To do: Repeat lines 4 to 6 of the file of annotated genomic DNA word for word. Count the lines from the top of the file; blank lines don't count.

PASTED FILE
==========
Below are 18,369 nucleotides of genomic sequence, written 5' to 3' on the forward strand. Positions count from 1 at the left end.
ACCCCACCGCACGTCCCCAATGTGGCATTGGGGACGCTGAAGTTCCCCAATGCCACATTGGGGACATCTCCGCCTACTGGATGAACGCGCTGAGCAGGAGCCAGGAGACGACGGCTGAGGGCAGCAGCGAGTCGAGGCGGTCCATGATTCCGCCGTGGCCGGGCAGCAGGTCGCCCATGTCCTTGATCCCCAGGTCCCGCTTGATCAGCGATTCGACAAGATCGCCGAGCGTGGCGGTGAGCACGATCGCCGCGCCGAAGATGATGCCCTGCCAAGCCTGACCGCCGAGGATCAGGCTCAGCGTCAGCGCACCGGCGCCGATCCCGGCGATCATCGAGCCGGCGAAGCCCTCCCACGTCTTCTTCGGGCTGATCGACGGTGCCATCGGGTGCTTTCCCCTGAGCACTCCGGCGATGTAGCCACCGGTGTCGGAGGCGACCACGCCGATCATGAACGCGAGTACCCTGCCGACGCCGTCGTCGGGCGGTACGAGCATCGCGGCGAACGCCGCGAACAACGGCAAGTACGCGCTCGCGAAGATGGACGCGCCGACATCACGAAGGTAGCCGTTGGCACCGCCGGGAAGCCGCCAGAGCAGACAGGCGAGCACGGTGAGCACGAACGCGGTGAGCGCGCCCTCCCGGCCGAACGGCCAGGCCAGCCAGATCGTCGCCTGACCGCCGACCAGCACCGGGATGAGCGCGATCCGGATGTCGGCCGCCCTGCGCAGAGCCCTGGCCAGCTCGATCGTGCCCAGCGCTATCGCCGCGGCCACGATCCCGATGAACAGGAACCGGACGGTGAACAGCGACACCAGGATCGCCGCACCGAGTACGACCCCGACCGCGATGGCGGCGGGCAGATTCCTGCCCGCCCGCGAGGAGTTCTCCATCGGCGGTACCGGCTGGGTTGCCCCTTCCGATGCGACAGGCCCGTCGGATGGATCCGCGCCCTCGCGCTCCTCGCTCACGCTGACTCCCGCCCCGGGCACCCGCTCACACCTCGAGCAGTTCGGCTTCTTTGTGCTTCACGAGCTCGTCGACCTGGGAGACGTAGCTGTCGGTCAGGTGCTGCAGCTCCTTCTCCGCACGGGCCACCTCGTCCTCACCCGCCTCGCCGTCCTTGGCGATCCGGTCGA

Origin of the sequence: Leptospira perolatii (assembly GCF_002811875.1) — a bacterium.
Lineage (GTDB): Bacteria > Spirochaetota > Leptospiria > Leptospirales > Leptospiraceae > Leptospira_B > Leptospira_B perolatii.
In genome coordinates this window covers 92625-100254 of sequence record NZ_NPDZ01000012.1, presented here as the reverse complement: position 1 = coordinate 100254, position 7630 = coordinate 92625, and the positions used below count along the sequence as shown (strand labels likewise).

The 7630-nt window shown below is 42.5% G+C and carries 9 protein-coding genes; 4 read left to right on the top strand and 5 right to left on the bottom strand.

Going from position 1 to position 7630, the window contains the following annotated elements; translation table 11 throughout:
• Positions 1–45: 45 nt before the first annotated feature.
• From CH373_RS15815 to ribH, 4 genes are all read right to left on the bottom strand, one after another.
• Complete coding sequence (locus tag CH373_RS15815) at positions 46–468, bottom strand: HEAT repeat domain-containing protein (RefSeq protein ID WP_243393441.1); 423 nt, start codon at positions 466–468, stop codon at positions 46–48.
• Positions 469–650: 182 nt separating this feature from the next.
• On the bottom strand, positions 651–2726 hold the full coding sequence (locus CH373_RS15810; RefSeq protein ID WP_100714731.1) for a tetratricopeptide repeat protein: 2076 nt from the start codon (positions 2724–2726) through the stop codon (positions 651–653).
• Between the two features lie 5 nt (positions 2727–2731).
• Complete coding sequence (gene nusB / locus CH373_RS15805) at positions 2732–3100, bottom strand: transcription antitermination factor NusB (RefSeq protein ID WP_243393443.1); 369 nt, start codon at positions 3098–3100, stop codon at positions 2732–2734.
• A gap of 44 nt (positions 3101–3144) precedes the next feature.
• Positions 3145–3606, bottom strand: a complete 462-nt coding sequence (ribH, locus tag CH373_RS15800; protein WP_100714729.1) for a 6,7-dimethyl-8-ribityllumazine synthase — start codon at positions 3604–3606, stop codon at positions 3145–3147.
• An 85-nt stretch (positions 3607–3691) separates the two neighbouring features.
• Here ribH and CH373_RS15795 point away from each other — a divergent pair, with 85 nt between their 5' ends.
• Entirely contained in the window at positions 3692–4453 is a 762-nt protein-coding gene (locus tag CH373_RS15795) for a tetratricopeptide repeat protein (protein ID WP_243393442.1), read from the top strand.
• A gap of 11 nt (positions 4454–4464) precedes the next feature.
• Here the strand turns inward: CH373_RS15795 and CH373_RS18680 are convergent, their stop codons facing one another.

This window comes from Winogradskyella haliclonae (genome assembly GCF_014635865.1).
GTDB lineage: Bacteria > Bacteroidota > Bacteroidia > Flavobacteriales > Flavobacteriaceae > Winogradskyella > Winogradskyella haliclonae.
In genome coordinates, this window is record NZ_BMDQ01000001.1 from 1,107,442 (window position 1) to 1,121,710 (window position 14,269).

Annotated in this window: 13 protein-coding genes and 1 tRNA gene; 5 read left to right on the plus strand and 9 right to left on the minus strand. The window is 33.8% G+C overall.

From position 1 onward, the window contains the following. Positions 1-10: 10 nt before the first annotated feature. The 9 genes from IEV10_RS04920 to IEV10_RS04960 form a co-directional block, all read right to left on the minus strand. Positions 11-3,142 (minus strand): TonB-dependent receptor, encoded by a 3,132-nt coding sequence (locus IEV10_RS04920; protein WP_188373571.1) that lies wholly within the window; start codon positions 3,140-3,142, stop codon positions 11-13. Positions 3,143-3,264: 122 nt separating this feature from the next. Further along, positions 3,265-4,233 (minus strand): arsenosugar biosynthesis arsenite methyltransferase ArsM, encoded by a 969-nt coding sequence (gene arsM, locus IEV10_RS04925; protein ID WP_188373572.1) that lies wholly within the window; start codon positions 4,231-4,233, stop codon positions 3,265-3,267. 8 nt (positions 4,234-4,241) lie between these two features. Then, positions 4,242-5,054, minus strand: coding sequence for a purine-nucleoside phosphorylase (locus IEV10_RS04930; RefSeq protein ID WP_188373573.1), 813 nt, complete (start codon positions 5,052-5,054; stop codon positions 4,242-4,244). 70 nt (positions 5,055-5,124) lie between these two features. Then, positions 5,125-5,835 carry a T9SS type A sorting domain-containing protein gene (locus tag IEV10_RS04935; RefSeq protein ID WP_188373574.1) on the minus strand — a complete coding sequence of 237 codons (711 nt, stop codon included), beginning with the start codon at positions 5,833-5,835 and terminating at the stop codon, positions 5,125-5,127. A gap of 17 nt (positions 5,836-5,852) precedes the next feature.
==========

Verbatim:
Lineage (GTDB): Bacteria > Spirochaetota > Leptospiria > Leptospirales > Leptospiraceae > Leptospira_B > Leptospira_B perolatii.
In genome coordinates this window covers 92625-100254 of sequence record NZ_NPDZ01000012.1, presented here as the reverse complement: position 1 = coordinate 100254, position 7630 = coordinate 92625, and the positions used below count along the sequence as shown (strand labels likewise).

The 7630-nt window shown below is 42.5% G+C and carries 9 protein-coding genes; 4 read left to right on the top strand and 5 right to left on the bottom strand.